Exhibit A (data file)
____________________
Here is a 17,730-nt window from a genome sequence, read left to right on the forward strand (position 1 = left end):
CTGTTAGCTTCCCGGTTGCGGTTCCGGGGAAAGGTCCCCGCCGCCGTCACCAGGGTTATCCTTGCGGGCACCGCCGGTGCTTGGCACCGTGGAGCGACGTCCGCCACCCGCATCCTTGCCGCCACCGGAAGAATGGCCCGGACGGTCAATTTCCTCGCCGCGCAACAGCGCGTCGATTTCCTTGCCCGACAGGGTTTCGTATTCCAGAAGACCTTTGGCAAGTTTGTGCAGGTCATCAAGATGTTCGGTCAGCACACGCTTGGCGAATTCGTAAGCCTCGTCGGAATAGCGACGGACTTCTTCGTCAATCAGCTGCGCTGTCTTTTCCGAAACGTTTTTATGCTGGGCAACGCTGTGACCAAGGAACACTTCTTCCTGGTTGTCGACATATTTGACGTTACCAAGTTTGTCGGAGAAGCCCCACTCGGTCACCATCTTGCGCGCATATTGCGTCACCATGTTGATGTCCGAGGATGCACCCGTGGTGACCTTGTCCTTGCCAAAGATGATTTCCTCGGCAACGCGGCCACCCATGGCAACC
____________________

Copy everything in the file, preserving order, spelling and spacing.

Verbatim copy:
Here is a 17,730-nt window from a genome sequence, read left to right on the forward strand (position 1 = left end):
CTGTTAGCTTCCCGGTTGCGGTTCCGGGGAAAGGTCCCCGCCGCCGTCACCAGGGTTATCCTTGCGGGCACCGCCGGTGCTTGGCACCGTGGAGCGACGTCCGCCACCCGCATCCTTGCCGCCACCGGAAGAATGGCCCGGACGGTCAATTTCCTCGCCGCGCAACAGCGCGTCGATTTCCTTGCCCGACAGGGTTTCGTATTCCAGAAGACCTTTGGCAAGTTTGTGCAGGTCATCAAGATGTTCGGTCAGCACACGCTTGGCGAATTCGTAAGCCTCGTCGGAATAGCGACGGACTTCTTCGTCAATCAGCTGCGCTGTCTTTTCCGAAACGTTTTTATGCTGGGCAACGCTGTGACCAAGGAACACTTCTTCCTGGTTGTCGACATATTTGACGTTACCAAGTTTGTCGGAGAAGCCCCACTCGGTCACCATCTTGCGCGCATATTGCGTCACCATGTTGATGTCCGAGGATGCACCCGTGGTGACCTTGTCCTTGCCAAAGATGATTTCCTCGGCAACGCGGCCACCCATGGCAACC